Antibodies to aquaporin 4, myelin-oligodendrocyte glycoprotein, and the glycine receptor α1 subunit in patients with isolated optic neuritis.JAMA Neurol. 2015 Feb; 72(2):187-93.JN
In patients with isolated optic neuritis (ON), the presence of antibodies to aquaporin 4 (AQP4) has diagnostic and prognostic value. In the same clinical setting, the significance of antibodies to myelin-oligodendrocyte glycoprotein (MOG) or the glycine receptor α1 subunit (GlyR) is unclear.
To investigate the frequency of antibodies to AQP4, MOG, and GlyR in patients with unilateral or bilateral, severe, or recurrent isolated ON and to determine their clinical and prognostic correlates.
DESIGN, SETTING, AND PARTICIPANTS
Retrospective case-control study from November 1, 2005, through May 30, 2014 with the detection of autoantibodies in a neuroimmunology referral center. We included 51 patients with ON but without clinical and magnetic resonance imaging findings outside the optic nerves and 142 controls (30 healthy individuals, 48 patients with neuromyelitis optica, and 64 patients with multiple sclerosis).
MAIN OUTCOMES AND MEASURES
Clinicoimmunologic analysis. We determined the presence of antibodies to AQP4, MOG, and GlyR using cell-based assays.
The median age of the patients at the onset of ON symptoms was 28 (range, 5-65) years; 36 patients (71%) were female. Antibodies were identified in 23 patients (45%), including MOG in 10 patients, AQP4 in 6 patients, and GlyR in 7 patients (concurrent with MOG in 3 and concurrent with AQP4 in 1). Patients with AQP4 antibodies (median visual score, 3.5 [range, 1-9]) had a worse visual outcome than patients with MOG antibodies alone (median visual score, 0 [range, 0-5]; P = .007), patients with seronegative findings (n = 28) (median visual score, 1.0 [range, 0-14]; P = .08), and patients with GlyR antibodies alone (n = 3) (median visual score, 0 [range, 0-2]; P = .10).The median age of the 7 patients with GlyR antibodies was 27 (range, 11-38) years; 5 (71%) of these were female. Among the 3 patients with GlyR antibodies alone, 1 patient had monophasic ON, 1 had recurrent isolated ON, and 1 had conversion to multiple sclerosis. The 3 patients with GlyR antibodies concurrent with MOG antibodies had recurrent isolated ON, and the patient with concurrent AQP4 antibodies had conversion to neuromyelitis optica. Of the 48 controls with neuromyelitis optica, 37 (77%) had AQP4 antibodies, 4 (8%) had MOG antibodies, 2 (4%) had AQP4 antibodies concurrent with MOG antibodies, and 5 (10%) were seronegative. Of the 64 controls with multiple sclerosis, 5 (8%) had GlyR antibodies.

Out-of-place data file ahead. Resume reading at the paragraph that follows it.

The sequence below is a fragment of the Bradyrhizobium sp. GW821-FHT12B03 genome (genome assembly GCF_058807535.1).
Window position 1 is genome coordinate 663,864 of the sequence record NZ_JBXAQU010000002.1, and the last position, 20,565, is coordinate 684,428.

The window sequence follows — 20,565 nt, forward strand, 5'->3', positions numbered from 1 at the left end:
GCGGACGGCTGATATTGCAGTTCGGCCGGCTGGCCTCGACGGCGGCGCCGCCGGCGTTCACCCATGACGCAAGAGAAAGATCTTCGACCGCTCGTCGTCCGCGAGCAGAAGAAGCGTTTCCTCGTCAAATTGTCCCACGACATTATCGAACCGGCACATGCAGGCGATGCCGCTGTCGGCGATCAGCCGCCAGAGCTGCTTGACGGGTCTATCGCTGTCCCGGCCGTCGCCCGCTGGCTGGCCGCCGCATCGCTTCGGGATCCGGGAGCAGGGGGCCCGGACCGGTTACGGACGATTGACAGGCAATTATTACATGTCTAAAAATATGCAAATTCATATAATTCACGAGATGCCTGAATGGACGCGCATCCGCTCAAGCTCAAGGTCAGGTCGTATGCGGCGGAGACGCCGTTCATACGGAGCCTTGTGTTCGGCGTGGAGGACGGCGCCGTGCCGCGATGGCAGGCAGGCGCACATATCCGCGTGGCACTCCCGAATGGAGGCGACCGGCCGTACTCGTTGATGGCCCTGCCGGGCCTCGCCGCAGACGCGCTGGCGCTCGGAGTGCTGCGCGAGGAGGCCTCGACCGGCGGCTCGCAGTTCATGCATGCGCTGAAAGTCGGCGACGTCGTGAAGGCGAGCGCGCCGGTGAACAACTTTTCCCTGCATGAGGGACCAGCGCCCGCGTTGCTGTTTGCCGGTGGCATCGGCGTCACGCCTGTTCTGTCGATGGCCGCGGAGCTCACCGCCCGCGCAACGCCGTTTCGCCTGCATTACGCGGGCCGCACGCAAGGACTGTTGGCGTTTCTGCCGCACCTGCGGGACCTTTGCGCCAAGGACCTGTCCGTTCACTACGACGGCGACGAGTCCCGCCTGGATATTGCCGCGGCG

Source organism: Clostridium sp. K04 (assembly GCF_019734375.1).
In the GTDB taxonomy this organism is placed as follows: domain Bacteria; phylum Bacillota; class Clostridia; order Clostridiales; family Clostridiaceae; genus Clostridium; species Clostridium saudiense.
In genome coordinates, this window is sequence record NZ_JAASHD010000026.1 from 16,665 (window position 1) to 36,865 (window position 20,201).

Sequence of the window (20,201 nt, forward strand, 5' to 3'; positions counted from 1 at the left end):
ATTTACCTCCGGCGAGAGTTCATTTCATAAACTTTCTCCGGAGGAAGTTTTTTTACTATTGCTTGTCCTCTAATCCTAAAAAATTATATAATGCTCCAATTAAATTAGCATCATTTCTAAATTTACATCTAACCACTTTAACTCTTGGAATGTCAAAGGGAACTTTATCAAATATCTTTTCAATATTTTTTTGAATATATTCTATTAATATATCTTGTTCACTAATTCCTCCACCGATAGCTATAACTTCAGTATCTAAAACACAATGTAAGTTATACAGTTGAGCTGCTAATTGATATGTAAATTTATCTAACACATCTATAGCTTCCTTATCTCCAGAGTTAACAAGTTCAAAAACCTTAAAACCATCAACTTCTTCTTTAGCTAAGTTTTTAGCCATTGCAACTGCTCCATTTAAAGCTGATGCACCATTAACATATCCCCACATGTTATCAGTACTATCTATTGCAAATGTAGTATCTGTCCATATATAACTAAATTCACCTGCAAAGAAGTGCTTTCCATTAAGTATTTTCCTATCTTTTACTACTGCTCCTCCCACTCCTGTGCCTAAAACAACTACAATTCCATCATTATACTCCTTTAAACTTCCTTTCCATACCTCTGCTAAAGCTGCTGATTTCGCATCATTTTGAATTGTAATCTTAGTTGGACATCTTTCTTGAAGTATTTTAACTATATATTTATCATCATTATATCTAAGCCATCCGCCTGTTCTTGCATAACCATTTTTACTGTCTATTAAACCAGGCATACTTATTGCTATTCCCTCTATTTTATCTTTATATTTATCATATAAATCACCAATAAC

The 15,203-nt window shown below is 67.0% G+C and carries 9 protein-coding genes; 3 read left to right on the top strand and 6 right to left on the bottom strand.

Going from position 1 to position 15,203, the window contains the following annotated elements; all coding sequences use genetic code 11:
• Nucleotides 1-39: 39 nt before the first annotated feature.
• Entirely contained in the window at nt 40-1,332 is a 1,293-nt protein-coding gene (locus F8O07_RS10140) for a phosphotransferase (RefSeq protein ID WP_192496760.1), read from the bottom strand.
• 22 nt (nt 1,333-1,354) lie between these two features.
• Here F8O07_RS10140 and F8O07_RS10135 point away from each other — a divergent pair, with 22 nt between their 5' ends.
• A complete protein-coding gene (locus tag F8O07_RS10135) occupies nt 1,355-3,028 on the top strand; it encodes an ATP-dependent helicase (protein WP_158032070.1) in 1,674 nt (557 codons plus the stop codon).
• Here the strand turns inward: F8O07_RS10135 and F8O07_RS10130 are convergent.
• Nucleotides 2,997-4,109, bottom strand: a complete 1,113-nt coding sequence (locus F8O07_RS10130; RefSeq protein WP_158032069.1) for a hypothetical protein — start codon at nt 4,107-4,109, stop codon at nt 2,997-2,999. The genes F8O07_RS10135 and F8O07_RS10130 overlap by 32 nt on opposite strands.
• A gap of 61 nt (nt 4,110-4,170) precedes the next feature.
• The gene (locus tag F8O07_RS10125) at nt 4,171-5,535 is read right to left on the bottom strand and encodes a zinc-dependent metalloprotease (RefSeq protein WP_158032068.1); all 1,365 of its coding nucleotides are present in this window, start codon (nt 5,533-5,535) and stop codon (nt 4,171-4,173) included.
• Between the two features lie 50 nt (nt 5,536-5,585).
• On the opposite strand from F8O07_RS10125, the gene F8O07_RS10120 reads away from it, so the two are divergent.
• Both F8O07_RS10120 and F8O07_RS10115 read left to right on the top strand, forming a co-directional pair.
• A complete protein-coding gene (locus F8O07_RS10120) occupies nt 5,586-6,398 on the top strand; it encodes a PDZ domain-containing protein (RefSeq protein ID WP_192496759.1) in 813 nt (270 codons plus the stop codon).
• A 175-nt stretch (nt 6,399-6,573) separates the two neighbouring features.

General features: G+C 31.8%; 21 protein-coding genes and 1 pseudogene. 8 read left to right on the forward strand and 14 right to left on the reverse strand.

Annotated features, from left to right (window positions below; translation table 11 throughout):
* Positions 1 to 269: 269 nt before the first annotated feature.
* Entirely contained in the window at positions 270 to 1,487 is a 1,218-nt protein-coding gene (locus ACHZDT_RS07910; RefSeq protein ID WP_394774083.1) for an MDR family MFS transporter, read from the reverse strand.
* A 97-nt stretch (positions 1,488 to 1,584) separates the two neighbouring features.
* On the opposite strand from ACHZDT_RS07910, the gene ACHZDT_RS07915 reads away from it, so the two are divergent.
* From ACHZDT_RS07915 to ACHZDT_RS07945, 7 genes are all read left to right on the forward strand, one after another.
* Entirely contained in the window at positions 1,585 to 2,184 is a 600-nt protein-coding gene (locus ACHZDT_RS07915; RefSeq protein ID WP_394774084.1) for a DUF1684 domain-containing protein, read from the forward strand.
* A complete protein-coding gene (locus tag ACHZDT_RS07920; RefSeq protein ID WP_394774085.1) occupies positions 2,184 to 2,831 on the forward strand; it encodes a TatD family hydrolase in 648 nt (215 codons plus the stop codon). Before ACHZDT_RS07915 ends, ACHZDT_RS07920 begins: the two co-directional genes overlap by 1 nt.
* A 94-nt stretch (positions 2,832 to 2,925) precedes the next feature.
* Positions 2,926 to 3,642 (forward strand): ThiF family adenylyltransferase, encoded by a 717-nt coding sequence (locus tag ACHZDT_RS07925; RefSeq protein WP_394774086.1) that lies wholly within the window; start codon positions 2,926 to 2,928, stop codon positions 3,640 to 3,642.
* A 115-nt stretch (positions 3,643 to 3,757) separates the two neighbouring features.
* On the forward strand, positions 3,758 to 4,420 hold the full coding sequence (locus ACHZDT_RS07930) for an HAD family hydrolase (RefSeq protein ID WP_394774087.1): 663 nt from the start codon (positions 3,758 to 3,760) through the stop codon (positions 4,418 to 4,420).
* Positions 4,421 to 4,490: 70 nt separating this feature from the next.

CONCLUSIONS AND RELEVANCE
Forty-five percent of patients with unilateral or bilateral, severe, or recurrent isolated ON had antibodies to MOG, AQP4, or GlyR. Patients with AQP4 antibodies had the poorest visual outcomes, whereas patients with MOG antibodies had a better outcome that was similar to that of patients with seronegative findings. The significance of GlyR antibodies in the setting of ON is unclear and deserves further study.